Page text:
Colorado Supreme Court: Cops do Not Have to Return Confiscated Pot


When a drug case fails in Colorado, law enforcement officers do not have to return confiscated marijuana because doing so would be a violation of federal law, the Colorado Supreme Court ruled on Jan. 23, 2017.

The decision overruled the Colorado Court of Appeals, which had said the Colorado Springs Police Department must return marijuana to Robert Crouse, who was arrested on drug charges on May 5, 2011, but eventually was acquitted by a jury, according to a Jan. 23, 2017, article in the Denver Post. Crouse had said he was a registered medical marijuana patient.

“The return provision requires law enforcement officers to return, or distribute, marijuana,” Judge Allison Eid wrote for the Colorado Supreme Court’s 4-3 decision. “Thus, compliance with the return provision necessarily requires law enforcement officers to violate federal law.”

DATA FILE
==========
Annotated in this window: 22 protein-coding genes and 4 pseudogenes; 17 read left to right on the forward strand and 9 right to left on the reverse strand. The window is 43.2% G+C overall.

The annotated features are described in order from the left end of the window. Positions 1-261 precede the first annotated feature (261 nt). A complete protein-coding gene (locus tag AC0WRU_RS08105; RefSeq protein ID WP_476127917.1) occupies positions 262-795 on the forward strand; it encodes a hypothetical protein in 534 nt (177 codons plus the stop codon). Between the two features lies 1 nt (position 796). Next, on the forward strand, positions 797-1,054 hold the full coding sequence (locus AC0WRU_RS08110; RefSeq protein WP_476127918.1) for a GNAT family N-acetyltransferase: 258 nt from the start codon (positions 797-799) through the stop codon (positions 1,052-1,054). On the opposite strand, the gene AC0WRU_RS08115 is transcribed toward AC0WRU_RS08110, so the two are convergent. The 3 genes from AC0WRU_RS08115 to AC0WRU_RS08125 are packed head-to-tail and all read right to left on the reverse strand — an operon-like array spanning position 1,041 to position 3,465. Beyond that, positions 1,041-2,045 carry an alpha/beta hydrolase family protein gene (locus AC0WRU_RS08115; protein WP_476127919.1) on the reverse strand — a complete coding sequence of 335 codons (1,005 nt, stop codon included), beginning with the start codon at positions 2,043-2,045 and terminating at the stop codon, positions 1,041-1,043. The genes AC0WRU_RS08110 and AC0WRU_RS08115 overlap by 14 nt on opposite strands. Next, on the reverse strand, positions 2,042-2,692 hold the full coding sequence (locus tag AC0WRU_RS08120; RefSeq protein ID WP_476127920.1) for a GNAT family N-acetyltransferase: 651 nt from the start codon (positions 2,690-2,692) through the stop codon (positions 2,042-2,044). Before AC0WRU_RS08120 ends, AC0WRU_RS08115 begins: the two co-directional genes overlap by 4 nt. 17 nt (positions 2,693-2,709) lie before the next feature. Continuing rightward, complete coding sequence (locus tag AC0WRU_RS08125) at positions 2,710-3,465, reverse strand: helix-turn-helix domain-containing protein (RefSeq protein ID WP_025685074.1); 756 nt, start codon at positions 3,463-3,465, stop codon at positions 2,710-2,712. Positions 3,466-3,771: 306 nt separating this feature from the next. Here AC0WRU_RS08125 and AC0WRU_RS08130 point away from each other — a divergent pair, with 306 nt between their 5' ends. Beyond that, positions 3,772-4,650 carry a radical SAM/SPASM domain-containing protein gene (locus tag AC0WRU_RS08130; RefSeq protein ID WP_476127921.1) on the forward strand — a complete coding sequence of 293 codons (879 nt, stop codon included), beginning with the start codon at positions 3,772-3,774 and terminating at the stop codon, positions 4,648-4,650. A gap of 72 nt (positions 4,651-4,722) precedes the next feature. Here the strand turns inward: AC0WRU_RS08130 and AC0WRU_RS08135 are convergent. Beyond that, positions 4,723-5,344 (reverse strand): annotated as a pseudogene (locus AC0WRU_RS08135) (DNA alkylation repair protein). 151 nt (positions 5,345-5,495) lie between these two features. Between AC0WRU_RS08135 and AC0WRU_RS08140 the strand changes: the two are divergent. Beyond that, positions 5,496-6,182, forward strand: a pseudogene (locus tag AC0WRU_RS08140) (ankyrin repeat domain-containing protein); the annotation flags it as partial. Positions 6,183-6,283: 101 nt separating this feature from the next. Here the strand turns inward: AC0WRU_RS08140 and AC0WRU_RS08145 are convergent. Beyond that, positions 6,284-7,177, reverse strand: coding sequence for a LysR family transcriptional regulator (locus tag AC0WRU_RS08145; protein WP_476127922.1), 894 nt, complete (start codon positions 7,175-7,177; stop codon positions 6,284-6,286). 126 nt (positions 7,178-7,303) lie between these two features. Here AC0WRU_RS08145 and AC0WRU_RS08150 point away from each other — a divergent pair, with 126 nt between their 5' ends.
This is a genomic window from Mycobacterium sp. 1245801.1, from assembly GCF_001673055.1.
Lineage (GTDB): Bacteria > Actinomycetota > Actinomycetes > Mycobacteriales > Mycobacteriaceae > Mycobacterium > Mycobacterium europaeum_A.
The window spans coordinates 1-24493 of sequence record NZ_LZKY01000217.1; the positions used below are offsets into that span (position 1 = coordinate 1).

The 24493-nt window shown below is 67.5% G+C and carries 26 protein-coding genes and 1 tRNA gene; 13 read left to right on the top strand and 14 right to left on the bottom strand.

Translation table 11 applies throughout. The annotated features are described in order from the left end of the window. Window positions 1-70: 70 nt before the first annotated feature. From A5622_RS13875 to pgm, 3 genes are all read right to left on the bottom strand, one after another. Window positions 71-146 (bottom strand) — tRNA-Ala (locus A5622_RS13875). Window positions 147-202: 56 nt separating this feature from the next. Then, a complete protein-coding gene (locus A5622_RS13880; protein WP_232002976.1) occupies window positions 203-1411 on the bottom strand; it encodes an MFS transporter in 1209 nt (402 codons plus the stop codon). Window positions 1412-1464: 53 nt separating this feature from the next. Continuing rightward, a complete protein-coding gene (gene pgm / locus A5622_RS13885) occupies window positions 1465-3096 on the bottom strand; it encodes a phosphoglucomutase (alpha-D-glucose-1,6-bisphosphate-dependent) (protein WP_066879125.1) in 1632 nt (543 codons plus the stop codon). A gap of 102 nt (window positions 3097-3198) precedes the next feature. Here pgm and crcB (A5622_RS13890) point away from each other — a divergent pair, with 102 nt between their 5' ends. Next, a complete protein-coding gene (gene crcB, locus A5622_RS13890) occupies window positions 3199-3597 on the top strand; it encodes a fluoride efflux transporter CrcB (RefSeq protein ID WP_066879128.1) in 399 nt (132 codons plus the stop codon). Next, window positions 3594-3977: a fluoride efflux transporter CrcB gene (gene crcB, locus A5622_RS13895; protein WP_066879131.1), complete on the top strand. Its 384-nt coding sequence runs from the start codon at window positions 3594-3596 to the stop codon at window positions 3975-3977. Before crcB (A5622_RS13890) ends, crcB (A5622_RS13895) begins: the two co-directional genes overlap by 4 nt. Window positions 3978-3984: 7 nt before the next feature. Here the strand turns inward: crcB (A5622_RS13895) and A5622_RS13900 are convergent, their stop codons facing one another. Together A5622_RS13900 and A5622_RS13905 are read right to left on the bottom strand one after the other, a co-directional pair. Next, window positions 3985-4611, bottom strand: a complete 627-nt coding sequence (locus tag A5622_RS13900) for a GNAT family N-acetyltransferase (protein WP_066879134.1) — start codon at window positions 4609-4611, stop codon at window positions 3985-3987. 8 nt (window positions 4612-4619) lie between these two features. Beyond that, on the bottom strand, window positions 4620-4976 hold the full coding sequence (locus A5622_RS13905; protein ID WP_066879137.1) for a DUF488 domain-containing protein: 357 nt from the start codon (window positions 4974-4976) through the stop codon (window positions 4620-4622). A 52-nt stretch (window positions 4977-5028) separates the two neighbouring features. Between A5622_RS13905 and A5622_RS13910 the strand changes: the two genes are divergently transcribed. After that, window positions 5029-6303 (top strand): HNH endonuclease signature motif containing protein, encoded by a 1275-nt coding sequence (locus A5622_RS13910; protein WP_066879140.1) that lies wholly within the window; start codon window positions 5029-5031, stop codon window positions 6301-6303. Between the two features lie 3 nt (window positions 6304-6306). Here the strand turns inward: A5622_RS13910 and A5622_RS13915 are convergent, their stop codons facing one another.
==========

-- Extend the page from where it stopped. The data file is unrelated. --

In a dissenting opinion, three Colorado Supreme Court justices said the Controlled Substances Act “immunizes federal and state officers from civil and criminal liability in the circumstances at issue here.”

Despite the decision, the case does not impact Crouse. “As far as Mr. Crouse is concerned, the case is moot,” Crouse’s attorney, Charles Houghton, said. “Years ago all the marijuana was returned to him.”

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